Our hair and skin regularly produce a substance called sebum. The natural lubricant protects the skin from drying out, reduces water loss during sweating, which helps to keep the body cool, and also keeps the scalp moisturized to give hair that natural shine. Sebum is one of the body’s natural defenses against infection; it is both home to and protection against bacteria and fungi that can irritate the skin and body.
Sebum is composed of various lipids in a specific ratio. Triglycerides, stored fat released for energy, makes up approximately 57 percent. Wax monoesters derived from fatty acids and fatty alcohols make up approximately 25 percent. Squalene, a naturally occurring oil synthesized in the liver, makes up 13 percent, while cholesterol and cholesterol esters make up the remaining five percent.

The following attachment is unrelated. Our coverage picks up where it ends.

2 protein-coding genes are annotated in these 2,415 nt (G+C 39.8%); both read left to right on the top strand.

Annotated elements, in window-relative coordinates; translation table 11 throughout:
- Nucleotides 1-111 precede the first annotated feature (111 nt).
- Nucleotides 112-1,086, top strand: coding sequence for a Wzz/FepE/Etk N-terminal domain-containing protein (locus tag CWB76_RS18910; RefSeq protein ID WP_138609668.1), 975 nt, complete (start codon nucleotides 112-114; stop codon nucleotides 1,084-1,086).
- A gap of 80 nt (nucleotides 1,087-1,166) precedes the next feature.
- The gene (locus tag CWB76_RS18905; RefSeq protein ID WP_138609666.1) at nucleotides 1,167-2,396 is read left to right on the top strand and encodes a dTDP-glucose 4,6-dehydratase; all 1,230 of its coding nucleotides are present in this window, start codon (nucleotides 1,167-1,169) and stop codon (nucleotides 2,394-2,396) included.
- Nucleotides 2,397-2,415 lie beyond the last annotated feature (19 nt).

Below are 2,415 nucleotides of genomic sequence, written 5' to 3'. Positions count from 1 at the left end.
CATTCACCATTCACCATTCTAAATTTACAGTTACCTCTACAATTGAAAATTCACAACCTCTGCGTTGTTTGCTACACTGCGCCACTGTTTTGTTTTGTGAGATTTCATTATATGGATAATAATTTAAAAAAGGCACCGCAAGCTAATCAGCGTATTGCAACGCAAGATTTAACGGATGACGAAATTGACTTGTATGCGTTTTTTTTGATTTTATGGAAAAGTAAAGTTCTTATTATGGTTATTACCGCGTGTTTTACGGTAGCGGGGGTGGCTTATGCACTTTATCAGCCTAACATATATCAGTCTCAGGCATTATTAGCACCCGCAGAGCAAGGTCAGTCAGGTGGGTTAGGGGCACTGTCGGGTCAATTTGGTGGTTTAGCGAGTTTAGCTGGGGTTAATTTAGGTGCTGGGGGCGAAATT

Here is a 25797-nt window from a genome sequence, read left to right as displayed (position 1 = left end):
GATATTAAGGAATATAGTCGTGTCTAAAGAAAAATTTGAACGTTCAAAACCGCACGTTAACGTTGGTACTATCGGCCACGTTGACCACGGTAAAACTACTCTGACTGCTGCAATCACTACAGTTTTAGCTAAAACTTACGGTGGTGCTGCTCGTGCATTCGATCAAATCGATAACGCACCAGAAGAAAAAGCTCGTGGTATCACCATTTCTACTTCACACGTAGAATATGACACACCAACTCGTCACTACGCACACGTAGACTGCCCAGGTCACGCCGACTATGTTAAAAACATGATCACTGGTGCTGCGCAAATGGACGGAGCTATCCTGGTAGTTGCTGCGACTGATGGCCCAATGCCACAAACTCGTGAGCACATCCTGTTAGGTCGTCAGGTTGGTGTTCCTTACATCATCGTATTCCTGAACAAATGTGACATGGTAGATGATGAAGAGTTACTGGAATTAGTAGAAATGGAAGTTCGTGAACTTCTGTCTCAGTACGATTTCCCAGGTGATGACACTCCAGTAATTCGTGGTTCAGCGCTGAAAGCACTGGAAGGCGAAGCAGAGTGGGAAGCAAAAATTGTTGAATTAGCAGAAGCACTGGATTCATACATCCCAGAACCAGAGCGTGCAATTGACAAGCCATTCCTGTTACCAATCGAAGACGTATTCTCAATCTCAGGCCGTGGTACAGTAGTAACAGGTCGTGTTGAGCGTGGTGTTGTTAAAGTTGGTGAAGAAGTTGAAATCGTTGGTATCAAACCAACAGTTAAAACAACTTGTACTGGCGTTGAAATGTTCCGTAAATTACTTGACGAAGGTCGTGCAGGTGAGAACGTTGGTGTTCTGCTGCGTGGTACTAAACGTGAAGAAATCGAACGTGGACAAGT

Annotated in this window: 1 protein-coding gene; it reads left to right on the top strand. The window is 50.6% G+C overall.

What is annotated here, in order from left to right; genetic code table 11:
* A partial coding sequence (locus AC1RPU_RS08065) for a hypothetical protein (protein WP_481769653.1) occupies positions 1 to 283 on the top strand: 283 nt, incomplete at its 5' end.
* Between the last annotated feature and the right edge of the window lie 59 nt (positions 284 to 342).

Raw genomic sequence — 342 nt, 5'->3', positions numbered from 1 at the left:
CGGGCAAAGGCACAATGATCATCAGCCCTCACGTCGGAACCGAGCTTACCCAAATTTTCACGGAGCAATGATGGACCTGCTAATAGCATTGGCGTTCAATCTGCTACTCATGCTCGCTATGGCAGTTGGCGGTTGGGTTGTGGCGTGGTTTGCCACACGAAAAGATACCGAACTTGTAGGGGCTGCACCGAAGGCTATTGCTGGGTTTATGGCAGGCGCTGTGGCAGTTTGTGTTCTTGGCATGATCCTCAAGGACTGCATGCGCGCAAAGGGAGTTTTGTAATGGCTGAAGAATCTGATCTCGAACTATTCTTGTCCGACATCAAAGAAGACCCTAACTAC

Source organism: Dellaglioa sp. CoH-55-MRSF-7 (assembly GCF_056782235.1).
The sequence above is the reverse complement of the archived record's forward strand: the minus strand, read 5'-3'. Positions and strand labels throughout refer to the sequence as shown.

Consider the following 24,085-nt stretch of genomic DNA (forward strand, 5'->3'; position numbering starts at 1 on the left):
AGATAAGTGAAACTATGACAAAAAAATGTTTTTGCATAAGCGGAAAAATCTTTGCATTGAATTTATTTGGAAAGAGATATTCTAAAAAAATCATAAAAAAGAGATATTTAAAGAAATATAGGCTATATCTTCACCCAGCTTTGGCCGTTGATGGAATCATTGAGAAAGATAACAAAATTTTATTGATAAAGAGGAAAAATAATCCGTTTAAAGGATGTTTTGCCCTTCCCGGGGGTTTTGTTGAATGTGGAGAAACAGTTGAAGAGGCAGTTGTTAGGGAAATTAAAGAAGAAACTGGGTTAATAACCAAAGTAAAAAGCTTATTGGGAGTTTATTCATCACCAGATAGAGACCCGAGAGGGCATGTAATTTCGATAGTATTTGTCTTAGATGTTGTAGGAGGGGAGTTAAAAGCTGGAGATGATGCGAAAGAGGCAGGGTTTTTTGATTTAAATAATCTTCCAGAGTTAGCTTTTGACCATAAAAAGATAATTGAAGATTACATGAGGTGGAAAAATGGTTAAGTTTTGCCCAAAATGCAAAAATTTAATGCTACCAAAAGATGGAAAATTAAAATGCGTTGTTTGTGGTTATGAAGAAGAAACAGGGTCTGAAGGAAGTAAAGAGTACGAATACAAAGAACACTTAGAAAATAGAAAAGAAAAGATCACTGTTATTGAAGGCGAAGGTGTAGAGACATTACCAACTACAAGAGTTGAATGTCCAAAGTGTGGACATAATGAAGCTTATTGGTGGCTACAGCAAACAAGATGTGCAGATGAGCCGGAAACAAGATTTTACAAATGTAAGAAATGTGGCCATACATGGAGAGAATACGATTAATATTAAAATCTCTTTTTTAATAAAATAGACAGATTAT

This site offers information designed for educational purposes only. You should not rely on any information on this site as a substitute for professional medical advice, diagnosis, treatment, or as a substitute for, professional counseling care, advice, diagnosis, or treatment. If you have any concerns or questions about your health, you should always consult with a physician or other healthcare professional.